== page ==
• Tony says:

    Joe, could you please provide a citation to your statement that Iran “founded and organized” Dawa?

  • Tony says:

    Wikipedia and all the sources I have seen show that Dawa was founded in the late 1950s by Sadr’s family, well before the Iranian Revolution over 20 years later.
    //en.wikipedia.org/wiki/Islamic_Dawa_Party

  • joe says:

    I was to loose with my words when I said the Iran founded and organized DAWA. That honor belongs to the Sadr family. The fact remains that Dawa and the IRGC has been historically close and DAWA supported the Islamic Revolution in Iran. It also conducted terrorist operations along with Hebollah in the 8os.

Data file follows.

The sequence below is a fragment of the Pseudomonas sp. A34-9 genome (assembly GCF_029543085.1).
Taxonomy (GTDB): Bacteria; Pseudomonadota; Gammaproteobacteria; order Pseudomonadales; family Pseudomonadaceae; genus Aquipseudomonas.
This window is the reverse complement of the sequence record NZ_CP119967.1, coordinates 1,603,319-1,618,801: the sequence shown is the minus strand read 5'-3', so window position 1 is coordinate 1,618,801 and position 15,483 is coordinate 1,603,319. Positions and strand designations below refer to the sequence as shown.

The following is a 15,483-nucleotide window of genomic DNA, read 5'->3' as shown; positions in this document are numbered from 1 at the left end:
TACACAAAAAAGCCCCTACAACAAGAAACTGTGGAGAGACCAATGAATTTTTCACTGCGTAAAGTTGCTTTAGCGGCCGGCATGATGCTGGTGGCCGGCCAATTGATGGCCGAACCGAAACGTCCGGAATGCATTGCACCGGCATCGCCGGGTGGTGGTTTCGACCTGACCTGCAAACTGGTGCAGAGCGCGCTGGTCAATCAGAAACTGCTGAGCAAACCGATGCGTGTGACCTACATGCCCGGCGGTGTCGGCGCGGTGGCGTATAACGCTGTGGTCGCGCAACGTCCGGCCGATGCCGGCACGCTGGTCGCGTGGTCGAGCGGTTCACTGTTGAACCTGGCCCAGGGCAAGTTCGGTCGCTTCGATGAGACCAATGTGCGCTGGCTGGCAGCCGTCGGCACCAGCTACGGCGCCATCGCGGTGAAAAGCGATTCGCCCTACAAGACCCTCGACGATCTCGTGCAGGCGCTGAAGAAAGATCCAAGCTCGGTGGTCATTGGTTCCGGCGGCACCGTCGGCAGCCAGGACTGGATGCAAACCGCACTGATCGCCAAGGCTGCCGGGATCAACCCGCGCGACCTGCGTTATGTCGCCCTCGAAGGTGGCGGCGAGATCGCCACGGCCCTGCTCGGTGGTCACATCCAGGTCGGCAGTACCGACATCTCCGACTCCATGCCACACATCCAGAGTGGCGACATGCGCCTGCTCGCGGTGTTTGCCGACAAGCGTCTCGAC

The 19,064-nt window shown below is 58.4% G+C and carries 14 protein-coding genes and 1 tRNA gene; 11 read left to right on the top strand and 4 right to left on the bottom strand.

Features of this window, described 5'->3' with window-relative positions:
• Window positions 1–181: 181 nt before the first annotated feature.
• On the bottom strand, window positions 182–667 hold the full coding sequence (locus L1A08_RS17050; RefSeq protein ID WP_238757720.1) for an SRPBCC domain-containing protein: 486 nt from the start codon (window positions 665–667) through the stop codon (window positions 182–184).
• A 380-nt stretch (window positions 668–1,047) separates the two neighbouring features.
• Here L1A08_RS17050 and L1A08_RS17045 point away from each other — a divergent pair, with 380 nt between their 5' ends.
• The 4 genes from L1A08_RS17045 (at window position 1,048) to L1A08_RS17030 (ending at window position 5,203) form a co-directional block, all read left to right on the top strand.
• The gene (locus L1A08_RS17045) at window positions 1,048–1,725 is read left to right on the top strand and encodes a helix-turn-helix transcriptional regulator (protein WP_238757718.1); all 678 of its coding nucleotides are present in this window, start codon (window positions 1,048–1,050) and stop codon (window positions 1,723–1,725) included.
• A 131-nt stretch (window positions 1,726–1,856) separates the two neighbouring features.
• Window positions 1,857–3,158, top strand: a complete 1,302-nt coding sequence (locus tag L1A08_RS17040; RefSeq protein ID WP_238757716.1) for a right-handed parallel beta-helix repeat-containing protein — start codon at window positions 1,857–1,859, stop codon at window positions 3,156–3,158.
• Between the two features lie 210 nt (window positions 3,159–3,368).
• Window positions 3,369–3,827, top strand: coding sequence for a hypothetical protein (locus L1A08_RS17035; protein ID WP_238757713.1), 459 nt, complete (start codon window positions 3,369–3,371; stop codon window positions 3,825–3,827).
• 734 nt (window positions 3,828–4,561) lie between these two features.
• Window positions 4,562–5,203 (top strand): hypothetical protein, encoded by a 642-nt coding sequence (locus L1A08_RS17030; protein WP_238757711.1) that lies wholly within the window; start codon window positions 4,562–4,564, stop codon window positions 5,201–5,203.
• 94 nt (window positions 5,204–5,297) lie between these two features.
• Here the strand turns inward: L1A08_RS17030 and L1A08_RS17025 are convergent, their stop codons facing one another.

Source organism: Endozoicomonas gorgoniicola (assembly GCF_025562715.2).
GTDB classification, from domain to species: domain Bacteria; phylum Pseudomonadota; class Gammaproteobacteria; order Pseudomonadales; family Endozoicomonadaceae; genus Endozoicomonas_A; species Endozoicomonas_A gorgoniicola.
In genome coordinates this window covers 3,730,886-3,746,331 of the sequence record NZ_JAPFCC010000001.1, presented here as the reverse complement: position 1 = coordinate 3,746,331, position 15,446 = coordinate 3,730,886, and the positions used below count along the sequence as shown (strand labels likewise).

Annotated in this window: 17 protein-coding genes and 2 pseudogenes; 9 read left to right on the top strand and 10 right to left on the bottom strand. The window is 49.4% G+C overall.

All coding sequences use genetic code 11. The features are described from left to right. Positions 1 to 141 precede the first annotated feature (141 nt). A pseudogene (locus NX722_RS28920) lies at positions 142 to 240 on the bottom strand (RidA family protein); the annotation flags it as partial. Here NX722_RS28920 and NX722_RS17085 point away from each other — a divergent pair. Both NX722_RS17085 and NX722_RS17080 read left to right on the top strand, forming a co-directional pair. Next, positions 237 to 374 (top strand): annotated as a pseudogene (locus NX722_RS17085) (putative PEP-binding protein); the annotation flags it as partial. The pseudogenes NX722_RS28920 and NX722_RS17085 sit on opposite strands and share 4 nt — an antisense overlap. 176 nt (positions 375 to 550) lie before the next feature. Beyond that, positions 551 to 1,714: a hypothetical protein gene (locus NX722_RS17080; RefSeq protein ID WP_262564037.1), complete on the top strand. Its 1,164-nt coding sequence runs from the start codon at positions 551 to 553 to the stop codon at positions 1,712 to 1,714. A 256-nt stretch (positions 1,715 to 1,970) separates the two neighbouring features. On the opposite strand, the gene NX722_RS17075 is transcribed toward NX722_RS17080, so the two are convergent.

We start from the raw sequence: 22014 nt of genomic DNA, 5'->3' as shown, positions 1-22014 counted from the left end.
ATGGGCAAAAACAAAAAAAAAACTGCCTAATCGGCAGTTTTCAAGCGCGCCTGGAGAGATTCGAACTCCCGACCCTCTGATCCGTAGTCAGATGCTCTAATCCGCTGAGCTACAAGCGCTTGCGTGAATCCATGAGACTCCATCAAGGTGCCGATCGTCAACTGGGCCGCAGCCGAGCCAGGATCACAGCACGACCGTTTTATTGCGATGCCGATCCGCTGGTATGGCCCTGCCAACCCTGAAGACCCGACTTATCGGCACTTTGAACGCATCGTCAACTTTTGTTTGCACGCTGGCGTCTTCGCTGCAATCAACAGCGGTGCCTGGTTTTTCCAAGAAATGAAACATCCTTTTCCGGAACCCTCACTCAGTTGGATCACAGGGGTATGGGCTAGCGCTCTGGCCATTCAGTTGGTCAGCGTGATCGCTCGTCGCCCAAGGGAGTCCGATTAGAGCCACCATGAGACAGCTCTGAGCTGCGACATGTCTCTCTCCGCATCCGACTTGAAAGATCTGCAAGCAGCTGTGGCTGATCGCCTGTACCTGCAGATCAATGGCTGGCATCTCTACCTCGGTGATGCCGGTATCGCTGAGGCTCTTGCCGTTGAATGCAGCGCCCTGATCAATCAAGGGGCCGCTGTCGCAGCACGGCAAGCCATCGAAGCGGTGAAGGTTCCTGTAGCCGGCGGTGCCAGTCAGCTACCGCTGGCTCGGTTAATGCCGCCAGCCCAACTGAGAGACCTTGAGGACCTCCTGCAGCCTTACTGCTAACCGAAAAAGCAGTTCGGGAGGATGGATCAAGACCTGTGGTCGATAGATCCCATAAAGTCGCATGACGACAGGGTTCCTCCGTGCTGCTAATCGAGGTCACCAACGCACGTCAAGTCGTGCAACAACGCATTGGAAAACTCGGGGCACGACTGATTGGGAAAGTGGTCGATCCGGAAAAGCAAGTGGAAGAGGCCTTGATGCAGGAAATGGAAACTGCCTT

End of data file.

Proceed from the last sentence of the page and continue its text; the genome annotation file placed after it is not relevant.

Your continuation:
//www.time.com/time/nation/article/0,8599,1573978,00.html

  • RedRaider says:

    Great report as usual. This is very good news We need to continue to play “wedge politicts” in Iraq while allowing the new Iraqi governement to demonstrate its abilities.

  • Tony says:

    Thanks Joe-
    For a thorough understanding of what is really going on in Iraq, it is essential to be fully conversant of the differences between SCIRI and Dawa.
    The two should never be confused. I know of no Iraqi that conflates them.

  • ajacksonian says:

    Time to remind the Mahdi Army that the military is a Nation sanctioned affair. ‘Militias’ without sanction need to be called for the thugs they are and any politician that supports them needs to explain themselves and why they support outlaws. Outside the law. Forswear the militias that have no State sanction, or you look at the barrel of a gun pointed at you.
    Took the IRA a couple of decades to learn that.